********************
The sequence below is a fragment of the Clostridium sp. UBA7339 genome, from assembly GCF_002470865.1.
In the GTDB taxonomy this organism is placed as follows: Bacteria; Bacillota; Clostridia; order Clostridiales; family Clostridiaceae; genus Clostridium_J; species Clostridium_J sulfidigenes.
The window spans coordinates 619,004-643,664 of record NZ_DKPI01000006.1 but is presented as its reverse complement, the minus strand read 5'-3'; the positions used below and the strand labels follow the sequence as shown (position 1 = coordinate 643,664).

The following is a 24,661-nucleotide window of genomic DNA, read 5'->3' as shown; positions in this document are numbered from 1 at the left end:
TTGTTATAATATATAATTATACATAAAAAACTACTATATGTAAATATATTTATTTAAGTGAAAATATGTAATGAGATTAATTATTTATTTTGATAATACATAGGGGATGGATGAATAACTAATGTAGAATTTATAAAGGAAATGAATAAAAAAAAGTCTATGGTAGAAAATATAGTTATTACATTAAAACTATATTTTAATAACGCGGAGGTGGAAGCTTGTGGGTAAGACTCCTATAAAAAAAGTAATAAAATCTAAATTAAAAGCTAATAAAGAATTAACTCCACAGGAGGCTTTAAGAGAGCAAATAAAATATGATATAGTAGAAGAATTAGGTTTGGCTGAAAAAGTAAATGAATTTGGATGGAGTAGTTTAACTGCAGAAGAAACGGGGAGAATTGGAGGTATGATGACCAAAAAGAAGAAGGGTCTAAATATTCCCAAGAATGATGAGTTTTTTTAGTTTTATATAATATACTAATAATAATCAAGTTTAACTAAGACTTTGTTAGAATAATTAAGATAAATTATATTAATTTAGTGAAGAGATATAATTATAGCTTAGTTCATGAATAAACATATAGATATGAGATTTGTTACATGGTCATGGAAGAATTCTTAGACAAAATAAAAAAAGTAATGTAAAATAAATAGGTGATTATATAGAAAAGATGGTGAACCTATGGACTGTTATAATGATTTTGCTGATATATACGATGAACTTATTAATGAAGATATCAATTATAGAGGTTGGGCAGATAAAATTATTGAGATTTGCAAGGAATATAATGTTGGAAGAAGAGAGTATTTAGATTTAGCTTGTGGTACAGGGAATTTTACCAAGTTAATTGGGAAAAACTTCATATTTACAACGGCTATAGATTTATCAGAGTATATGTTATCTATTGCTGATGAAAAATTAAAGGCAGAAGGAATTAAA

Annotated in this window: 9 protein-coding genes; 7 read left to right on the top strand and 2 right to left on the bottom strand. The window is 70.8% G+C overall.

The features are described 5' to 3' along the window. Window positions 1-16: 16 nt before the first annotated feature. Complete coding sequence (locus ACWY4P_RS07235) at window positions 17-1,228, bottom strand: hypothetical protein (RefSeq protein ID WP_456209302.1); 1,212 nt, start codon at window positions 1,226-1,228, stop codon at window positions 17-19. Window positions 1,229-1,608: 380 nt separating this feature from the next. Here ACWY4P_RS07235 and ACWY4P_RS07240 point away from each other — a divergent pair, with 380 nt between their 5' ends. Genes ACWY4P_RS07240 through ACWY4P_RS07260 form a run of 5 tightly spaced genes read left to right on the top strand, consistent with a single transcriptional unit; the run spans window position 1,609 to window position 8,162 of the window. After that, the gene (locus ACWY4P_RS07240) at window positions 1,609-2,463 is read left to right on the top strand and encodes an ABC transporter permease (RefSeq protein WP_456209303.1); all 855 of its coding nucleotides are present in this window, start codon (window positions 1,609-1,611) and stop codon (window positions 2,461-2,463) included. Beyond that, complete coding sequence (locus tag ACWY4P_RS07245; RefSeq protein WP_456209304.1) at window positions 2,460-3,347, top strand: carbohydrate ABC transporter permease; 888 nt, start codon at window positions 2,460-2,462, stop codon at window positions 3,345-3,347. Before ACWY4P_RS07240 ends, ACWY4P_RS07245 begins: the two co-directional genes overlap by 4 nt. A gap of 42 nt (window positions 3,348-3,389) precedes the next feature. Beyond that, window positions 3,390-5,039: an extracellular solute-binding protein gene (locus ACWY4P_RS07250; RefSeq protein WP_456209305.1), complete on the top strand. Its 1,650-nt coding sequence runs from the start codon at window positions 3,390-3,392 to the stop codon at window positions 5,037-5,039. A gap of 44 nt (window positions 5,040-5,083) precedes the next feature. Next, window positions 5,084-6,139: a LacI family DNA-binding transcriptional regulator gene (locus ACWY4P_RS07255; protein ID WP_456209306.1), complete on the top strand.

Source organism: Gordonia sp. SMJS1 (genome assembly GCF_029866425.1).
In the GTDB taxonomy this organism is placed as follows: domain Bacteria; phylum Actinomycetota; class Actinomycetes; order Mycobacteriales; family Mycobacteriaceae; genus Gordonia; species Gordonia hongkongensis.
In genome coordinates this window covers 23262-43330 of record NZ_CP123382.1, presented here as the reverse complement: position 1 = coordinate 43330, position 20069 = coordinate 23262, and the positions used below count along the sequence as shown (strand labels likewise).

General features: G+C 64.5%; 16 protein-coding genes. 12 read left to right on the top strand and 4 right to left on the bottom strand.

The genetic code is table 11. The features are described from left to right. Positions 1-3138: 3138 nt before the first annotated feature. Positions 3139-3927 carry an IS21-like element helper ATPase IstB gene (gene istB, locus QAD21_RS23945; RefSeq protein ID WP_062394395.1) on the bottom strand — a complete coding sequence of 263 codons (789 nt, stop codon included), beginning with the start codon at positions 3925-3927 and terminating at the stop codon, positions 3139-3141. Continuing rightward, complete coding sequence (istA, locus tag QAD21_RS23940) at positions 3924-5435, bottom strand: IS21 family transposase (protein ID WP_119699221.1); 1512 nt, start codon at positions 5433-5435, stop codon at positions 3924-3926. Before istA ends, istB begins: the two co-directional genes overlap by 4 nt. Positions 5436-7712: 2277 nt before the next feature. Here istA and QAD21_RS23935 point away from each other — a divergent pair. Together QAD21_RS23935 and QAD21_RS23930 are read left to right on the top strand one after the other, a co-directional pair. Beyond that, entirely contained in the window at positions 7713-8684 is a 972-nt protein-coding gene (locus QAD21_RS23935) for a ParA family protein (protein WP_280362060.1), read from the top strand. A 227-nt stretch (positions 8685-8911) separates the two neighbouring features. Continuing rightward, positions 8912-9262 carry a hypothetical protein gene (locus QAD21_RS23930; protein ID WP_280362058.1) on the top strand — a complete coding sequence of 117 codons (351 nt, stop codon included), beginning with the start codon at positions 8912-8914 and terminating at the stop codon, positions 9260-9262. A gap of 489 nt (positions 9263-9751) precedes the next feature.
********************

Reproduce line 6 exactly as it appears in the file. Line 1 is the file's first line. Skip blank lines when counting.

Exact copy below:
Annotated in this window: 9 protein-coding genes; 7 read left to right on the top strand and 2 right to left on the bottom strand. The window is 70.8% G+C overall.